As their territory decreases they lose their manufactories of arms, and they will find it impossible to replace the heavy artillery and arms, of which they have recently lost such large quantities.
The situation may be summed up in a few quantities.
The National Government enjoys the highest credit, with abundant resources in money, in men, and in material. Its armies everywhere outnumber the rebel forces, who are all in retreat. Every rebel port is blockaded, besieged, or possessed by the national arms. The Confederacy is divided by the Mississippi, all whose fortresses are in our hands, and whose waters are patrolled by a hundred war steamers. Missouri, Kentucky, Maryland, Delaware, all slave States, are entirely in our possession.
Four-fifths of Tennessee, one-half of Virginia, the coasts and sounds of North Carolina, one-half of Mississippi and Louisiana, one-fourth of Arkansas, part of Alabama, and the whole sea-coast of Georgia and South Carolina, with part of that of Florida, are held by our troops.
The only slave State in which we have not a firm foothold is Texas, and that has been left to itself because, while it has been practicable at any moment to secure it, it has not been though necessary to incur the expense of another detachment to occupy its shallow harbors.
The rebellion, with its slaves, is now crowded into the central and southern portion of Virginia, into North Carolina, South Carolina, Georgia, and Alabama, separated from Texas, whose able- bodied rebels are nearly all collected in these Gulf States, and which must fall with the rebel armies.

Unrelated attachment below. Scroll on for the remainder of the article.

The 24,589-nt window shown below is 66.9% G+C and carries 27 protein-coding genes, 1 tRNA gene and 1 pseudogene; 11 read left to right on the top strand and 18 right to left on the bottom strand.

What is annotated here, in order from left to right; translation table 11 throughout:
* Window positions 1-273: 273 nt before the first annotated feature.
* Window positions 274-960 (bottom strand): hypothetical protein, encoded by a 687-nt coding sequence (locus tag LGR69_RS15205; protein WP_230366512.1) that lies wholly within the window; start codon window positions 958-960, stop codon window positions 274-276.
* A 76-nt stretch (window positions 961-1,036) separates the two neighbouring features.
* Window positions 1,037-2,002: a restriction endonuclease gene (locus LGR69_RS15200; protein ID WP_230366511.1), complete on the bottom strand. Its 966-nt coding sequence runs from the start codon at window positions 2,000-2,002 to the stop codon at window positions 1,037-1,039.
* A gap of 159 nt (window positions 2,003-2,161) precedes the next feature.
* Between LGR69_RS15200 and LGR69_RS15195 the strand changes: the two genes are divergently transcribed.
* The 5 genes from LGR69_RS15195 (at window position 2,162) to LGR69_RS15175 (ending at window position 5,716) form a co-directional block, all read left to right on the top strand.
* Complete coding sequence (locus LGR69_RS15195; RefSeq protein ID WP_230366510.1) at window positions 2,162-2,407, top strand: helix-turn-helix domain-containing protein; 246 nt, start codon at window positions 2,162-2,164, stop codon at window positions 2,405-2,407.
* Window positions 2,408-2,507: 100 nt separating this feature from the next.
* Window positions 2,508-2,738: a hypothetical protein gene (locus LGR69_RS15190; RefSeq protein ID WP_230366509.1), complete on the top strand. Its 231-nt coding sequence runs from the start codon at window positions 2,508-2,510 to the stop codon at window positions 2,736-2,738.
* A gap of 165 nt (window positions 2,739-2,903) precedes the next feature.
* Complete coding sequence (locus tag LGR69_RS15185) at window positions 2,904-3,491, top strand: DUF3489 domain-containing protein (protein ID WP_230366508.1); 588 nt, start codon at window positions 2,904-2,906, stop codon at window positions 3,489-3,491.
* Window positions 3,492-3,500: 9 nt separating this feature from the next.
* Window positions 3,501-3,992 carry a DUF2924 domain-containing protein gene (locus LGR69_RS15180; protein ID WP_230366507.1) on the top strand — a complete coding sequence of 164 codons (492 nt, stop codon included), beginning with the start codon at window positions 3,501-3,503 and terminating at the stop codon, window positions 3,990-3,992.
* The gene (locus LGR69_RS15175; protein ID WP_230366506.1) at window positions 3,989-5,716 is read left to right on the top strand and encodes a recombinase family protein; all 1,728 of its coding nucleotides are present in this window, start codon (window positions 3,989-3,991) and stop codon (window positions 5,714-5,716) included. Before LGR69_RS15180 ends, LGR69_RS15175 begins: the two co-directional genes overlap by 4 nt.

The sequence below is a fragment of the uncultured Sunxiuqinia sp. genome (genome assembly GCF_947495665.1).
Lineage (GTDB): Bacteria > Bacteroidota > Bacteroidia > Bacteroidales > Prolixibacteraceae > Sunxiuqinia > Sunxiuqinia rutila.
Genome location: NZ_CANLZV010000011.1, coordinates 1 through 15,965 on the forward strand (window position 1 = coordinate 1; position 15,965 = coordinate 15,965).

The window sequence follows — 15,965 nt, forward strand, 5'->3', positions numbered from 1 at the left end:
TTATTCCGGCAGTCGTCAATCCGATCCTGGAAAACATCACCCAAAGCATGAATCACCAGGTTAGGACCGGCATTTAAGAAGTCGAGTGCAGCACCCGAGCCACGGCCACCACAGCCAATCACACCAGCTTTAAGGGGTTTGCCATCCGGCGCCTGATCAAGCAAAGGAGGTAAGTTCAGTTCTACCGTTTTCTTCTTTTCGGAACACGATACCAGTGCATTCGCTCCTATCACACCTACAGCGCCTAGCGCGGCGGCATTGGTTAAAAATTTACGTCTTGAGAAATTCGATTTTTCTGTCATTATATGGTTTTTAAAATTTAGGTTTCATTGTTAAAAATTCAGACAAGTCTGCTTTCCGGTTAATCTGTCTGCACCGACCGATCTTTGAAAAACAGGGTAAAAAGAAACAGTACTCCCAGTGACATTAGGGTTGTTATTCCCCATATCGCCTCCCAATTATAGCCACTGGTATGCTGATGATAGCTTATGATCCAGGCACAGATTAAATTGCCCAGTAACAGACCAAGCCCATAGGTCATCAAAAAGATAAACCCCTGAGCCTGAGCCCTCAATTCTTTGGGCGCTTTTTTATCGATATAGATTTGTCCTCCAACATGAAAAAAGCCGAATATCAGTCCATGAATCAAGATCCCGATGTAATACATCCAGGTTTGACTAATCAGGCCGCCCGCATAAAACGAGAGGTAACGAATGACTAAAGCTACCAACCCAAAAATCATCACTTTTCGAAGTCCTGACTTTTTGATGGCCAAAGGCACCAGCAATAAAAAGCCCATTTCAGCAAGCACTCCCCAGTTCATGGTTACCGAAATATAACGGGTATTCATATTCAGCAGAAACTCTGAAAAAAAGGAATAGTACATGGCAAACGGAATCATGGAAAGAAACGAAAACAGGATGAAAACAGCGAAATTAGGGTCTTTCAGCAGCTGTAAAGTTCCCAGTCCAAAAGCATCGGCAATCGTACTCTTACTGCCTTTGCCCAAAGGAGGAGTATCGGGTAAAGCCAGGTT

Already it is reported that the Government of Alabama and Georgia have issued proclamations forbidding the alarming immigration of blacks, driven into these territories to escape the advancing Union armies. North Carolina, discontented, having given 90,000 soldiers to the rebel armies, of whom they report 40,000 dead or wounded, begins to quarrel with Mr. Davis and threatens to exercise the right of secession carefully incorporated into the anarchical constitution of the rebel league.
M. C. MEIGS,
Quartermaster-General U. S. Army.
WAR. DEP., ADJT. GENERAL'S OFFICE, Numbers 258.
Washington, August 1, 1863.
All applications of quartermasters, commissaries, and paymasters for changes of stations, or to be exempted from the operation of orders of assignment to stations on the score of ill-health, will be hereafter taken as confessions of inability to perform official duty on account of physical incapacity, an equivalent to tenders of resignations. The officers concerned will, in ordinary course, be mustered out of service hereupon, as in case of accepted resignations.
By order of the Secretary of War:
E. D. TOWNSEND,
WAR DEPT., ADJT. GENERAL'S OFFICE, Numbers 259.
Washington, August 1, 1863.
Veterinary surgeons of cavalry, under the act of March 3, 1863, will be selected by the chief of the Cavalry Bureau upon the nomination